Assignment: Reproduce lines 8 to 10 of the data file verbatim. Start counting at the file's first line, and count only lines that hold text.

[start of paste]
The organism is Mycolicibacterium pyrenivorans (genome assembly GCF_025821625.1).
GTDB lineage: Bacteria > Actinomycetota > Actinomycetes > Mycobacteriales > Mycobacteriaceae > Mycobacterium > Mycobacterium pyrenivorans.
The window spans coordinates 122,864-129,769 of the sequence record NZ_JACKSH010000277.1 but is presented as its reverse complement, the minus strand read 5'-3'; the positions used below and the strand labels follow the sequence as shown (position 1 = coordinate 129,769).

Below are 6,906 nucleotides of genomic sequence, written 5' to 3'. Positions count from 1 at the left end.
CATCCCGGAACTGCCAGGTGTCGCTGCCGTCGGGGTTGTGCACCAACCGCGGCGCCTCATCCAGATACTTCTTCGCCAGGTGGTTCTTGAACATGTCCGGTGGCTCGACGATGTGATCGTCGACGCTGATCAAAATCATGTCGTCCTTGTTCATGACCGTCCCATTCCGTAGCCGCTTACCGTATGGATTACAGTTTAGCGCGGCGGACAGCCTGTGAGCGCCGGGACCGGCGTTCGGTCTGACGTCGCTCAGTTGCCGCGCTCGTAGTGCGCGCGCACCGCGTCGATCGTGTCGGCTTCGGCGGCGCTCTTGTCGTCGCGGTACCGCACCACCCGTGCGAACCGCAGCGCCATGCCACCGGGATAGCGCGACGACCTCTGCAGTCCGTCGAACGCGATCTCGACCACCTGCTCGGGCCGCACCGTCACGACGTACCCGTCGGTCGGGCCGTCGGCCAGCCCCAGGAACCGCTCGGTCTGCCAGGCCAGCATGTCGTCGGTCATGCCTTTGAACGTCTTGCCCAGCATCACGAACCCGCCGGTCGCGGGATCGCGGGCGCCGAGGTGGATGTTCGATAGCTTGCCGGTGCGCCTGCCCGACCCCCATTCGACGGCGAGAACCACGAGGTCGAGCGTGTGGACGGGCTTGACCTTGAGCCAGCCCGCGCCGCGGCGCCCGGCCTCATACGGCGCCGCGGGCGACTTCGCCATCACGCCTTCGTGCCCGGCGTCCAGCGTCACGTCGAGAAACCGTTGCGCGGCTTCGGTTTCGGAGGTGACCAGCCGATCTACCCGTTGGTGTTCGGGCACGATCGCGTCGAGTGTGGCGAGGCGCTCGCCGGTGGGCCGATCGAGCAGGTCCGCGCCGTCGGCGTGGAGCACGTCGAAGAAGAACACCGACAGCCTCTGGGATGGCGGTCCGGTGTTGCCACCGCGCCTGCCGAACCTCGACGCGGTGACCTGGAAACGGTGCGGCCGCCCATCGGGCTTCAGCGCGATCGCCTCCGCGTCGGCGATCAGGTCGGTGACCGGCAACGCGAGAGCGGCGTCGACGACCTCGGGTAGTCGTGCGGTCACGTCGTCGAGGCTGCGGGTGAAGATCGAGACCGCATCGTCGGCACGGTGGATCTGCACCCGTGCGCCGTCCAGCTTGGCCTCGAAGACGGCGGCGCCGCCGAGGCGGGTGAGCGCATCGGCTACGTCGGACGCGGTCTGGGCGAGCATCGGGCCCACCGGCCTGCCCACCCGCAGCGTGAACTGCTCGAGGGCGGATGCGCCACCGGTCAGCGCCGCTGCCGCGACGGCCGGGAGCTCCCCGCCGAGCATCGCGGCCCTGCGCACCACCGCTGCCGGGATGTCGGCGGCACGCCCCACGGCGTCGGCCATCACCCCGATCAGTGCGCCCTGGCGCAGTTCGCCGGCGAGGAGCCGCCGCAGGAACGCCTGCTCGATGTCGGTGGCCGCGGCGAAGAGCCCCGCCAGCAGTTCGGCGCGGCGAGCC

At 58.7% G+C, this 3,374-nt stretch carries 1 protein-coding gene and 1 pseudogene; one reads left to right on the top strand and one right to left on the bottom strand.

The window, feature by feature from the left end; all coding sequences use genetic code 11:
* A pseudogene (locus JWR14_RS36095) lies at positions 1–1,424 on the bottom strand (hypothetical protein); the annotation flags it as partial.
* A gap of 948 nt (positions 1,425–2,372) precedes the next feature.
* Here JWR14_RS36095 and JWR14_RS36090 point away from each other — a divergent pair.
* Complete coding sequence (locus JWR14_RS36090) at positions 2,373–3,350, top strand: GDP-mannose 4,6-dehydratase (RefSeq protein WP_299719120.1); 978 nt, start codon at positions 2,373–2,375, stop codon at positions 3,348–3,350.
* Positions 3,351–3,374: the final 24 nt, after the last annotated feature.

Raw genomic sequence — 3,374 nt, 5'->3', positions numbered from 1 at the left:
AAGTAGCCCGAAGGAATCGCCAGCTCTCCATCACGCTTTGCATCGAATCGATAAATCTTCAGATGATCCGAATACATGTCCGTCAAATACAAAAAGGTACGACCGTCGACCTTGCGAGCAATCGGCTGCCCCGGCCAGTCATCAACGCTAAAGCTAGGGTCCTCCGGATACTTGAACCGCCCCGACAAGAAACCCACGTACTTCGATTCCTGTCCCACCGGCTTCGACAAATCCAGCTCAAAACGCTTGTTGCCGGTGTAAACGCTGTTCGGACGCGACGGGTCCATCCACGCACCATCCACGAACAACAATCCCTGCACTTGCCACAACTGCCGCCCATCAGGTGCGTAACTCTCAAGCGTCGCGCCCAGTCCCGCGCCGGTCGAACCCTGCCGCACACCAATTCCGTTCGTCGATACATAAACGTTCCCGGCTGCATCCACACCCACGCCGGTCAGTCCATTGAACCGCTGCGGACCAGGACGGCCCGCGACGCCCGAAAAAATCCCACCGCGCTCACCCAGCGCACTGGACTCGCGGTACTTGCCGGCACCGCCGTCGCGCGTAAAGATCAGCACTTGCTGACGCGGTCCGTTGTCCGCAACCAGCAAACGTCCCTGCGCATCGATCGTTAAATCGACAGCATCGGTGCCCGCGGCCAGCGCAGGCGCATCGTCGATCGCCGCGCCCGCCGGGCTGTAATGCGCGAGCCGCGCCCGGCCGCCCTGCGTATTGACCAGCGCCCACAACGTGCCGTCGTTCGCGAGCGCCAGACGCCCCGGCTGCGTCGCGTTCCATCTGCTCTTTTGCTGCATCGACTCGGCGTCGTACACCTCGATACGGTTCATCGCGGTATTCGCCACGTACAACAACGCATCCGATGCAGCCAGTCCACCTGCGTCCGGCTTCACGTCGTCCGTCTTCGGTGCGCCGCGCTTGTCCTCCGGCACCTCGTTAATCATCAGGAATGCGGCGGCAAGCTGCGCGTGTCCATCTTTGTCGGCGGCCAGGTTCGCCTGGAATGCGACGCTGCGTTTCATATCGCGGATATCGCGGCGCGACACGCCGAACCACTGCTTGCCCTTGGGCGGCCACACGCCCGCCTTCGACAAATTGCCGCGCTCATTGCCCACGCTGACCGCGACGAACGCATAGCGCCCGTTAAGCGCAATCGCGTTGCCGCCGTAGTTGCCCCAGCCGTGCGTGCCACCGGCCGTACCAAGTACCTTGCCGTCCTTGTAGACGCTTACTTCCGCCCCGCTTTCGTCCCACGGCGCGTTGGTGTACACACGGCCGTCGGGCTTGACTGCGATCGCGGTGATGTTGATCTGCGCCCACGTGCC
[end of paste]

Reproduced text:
* A pseudogene (locus JWR14_RS36095) lies at positions 1–1,424 on the bottom strand (hypothetical protein); the annotation flags it as partial.
* A gap of 948 nt (positions 1,425–2,372) precedes the next feature.
* Here JWR14_RS36095 and JWR14_RS36090 point away from each other — a divergent pair.